A walk on the wild side

It is the end of a fine September day in Blanchland. As the light fades in the deserted village square the only movement is a strange young man wearing a sports coat, flannels and carrying a small rucksack, swaying slightly by the arch. The date is September 28, 1938, and the man is an exhausted and hungry Alfred Wainwright, who has spent the entire day walking over the moors from Westgate.

Alfred Wainwright as a young man
Alfred Wainwright as a young man

The publication of Wainwright's first Pictorial Guide to the Lakeland Fells is still 16 years into the future, but already the 31-year-old Alfred loves to walk. And in 1938 he was in the Pennines, "truanting" as he put it from the constant fear of impending war and the unending talk of looming crisis. Intended as a personal account, A Pennine Journey was the story of his walk to Hadrian's Wall. The pages would gather dust in a drawer, unpublished for nearly 50 years, but the evening Wainwright walked into Blanchland was one that stayed with him all his life.

Wainwright begins by describing his route over the moors: "My map suggested that I should find nothing better than a rough path between Rookhope and Blanchland, but recently a motor road has been constructed over the felltop. This was not pleasant to walk on, but the hardness of its surface was more than compensated by its colour. The road wound before me like a pink ribbon, but looked at closely, it was not pink at all, but of many hues. The chippings used are neither limestone or granite, but of a substance like mica or quartz, remarkable for its transparency and delicate tints. I picked a handful at random from a pile by the roadside, and studied them. There were crystals of purple and turquoise and emerald and pink, and others that glittered like cut glass..."

What better material for a new road across the moor than crushed fluorspar, tossed as so much waste onto spoil heaps by the 19th Century lead miners? The 'spar road must have been a dazzling sight as Wainwright reached the top of the heather-clad moorland just as the sun set: "The evening was still; there was not a sound to disturb the tranquility of the peaceful scene... I alone was priviledged, and I was a man made conscious of his soul."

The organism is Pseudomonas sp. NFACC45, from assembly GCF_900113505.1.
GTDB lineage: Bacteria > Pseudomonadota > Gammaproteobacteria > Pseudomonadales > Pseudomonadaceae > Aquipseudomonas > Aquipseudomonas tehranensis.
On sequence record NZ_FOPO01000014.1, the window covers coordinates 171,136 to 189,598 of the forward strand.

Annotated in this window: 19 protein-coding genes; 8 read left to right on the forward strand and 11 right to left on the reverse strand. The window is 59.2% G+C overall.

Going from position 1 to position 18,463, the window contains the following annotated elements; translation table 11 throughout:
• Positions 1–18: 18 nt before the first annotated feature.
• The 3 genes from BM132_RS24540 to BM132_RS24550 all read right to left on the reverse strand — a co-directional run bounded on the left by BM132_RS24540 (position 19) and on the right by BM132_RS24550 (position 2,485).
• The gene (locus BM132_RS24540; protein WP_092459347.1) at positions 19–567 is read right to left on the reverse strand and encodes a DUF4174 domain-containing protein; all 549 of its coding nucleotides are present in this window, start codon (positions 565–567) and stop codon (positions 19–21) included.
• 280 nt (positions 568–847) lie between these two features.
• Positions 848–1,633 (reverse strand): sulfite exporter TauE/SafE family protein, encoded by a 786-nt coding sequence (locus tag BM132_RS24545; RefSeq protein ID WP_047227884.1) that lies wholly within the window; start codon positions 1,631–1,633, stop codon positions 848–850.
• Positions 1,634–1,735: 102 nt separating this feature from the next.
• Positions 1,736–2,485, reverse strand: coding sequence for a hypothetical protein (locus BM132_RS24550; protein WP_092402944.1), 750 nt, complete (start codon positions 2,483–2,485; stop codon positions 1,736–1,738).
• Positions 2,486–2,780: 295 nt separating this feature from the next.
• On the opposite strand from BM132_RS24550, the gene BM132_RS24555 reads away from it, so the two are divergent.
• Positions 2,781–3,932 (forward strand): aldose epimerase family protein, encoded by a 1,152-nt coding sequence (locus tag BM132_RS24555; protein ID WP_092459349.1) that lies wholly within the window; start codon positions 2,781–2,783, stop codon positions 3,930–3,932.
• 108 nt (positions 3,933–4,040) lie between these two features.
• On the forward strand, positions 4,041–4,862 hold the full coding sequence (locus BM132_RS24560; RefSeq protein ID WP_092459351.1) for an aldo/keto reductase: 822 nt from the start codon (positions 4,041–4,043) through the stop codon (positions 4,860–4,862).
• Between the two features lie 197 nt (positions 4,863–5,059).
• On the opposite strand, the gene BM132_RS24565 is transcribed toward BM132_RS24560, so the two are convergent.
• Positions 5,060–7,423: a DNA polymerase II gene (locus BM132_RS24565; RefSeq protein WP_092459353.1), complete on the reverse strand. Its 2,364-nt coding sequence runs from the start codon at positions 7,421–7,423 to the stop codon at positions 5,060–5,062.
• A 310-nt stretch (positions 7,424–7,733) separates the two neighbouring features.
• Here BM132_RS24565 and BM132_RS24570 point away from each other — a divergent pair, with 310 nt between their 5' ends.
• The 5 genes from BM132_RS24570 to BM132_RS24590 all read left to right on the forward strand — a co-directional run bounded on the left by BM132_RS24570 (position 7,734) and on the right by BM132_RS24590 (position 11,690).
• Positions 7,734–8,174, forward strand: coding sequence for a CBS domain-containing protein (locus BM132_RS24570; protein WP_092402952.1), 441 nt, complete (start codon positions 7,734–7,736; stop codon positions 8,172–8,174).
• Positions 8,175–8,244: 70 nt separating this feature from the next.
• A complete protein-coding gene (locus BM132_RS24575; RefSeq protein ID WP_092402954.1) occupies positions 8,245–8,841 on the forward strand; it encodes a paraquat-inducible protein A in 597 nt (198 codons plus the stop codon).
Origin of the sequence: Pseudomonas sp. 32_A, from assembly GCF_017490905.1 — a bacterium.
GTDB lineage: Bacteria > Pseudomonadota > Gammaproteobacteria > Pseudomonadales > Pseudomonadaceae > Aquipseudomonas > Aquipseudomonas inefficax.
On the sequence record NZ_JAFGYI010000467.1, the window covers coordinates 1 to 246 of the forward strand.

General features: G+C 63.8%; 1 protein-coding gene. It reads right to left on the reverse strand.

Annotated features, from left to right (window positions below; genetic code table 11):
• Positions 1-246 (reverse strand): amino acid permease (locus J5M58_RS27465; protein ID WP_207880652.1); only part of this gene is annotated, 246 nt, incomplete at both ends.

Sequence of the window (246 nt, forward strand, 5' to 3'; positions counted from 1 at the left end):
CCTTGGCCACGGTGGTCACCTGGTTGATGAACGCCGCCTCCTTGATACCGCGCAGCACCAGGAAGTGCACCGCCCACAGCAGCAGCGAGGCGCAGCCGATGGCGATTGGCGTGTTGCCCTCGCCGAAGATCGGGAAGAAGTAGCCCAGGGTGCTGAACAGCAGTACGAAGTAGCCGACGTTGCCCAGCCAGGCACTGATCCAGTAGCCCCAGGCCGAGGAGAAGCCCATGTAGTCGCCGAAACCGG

But while the soul was soaring, the Wainwright soles were just sore: "I must have presented a sorry spectacle as I came slowly down the hill into Hunstanworth, for I was very weary and my legs were so much out of control that they acted quite independently of my wishes."

Tired as he is, he's still able to enjoy the final leg of the journey: "I was amongst trees again, great oaks and beeches and elms, and they spread a carpet of leaves for a welcome; there were pleasant pastures around me, and the scent of hay. The mist had gone; only the haze of twilight remained over the land, a gentle coverlet for a lovely sleeper."

By the time he reaches Blanchland, a sort of delirium has taken hold of the weary Wainwright: "When you set foot in Blanchland, you step into the Middle Ages... you feel oddly out of place as you wander through the old stone arch and enter the square courtyard which is the heart of the village..."